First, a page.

We applied RNAi to silence HvAV-3e RNase III to find out whether it is essential in virus infection. dsRNA specific to RNase III transcript was produced in vitro and transfected into HzFB cells. At 24 h after transfection, the cells were inoculated with HvAV-3e and collected at 24 and 48 hpi. HvAV-3e-associated pathology was observed in GFP dsRNA-transfected cells infected with AV; this pathology was inhibited in cells transfected with RNase III-specific dsRNA (Fig. (Fig.6A)6A) . Downregulation of RNase III transcript levels in an RNase III knockdown treatment was confirmed by Northern hybridization (Fig. (Fig.6B).6B). To find out whether knockdown of RNase III had any effect on virus DNA replication, we used qPCR to determine the relative quantities of viral DNA according to the treatments described above. In these analyses, we found a significant reduction in virus DNA replication in the presence of RNase III dsRNA compared to control cells that were transfected with GFP dsRNA (P = 0.003) or were mock transfected (P = 0.0005) prior to HvAV-3e infection (Fig. (Fig.6C).6C). Moreover, in a recent study in which RNase III silencing was used as a positive control, it was shown that silencing of the gene leads to significant reductions in the detection of the major capsid protein compared to GFP dsRNA- or mock-transfected cells (see Fig. Fig.7B7B in reference 18). These results suggest that RNase III is essential for HvAV-3e DNA replication and pathology.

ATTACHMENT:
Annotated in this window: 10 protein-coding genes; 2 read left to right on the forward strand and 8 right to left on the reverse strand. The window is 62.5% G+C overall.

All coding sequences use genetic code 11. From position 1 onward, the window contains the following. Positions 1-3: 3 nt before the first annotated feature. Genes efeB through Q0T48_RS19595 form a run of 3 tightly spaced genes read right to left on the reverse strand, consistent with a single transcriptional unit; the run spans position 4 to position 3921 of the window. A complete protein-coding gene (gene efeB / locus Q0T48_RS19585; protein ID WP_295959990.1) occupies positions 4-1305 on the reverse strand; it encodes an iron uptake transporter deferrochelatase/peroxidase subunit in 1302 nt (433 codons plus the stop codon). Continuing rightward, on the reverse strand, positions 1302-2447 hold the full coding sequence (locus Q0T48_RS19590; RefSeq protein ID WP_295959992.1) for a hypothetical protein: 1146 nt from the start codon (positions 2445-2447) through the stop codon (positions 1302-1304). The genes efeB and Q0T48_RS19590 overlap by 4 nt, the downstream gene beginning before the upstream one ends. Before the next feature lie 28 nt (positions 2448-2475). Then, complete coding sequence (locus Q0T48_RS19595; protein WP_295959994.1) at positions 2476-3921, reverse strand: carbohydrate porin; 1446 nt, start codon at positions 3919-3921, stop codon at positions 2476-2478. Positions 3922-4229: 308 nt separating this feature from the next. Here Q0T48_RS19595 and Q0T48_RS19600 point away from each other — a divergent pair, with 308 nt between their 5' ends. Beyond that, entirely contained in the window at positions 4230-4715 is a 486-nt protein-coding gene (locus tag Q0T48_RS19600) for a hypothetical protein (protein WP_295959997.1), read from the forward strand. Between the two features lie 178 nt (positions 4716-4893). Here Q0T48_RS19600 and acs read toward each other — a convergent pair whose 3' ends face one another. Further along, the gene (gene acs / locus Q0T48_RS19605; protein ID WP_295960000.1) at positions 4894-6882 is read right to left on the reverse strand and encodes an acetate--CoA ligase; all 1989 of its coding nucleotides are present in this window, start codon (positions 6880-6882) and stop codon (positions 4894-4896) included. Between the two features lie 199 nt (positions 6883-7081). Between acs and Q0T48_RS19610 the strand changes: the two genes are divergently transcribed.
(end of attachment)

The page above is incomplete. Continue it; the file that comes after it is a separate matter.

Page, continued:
A GFP-based silencing system was used to determine whether RNase III is involved in the suppression of RNAi-mediated gene silencing. Cotransfection of pIZ/GFP and GFP dsRNA in Sf9 cells resulted in a significant reduction in GFP transcript levels (Fig. (Fig.7A).7A). However, when these cells were infected with HvAV-3e, the transcript levels of GFP were similar to those of pIZ/GFP. Interestingly, when GFP-silenced cells were infected with the RNase III recombinant baculovirus that overexpresses the protein, the GFP transcript levels were significantly higher than other treatments. However, a recombinant baculovirus expressing HvAV-3e orf1 (DNA polymerase), which was used as a control, did not suppress RNAi silencing of GFP (Fig. (Fig.7A).7A). This clearly demonstrated that RNase III suppresses GFP silencing. siRNAs produced from degradation of dsRNAs mediate RNAi silencing of genes (9). To find out whether HvAV-3e RNase III degrades siRNAs, we used synthetic 21 nucleotide siRNA duplexes in enzyme assays applying purified RNase III and Vn50 (as control) proteins expressed in the baculovirus expression system. As expected, RNase III protein, but not the control protein, was able to degrade the siRNA duplexes (Fig. (Fig.7B7B).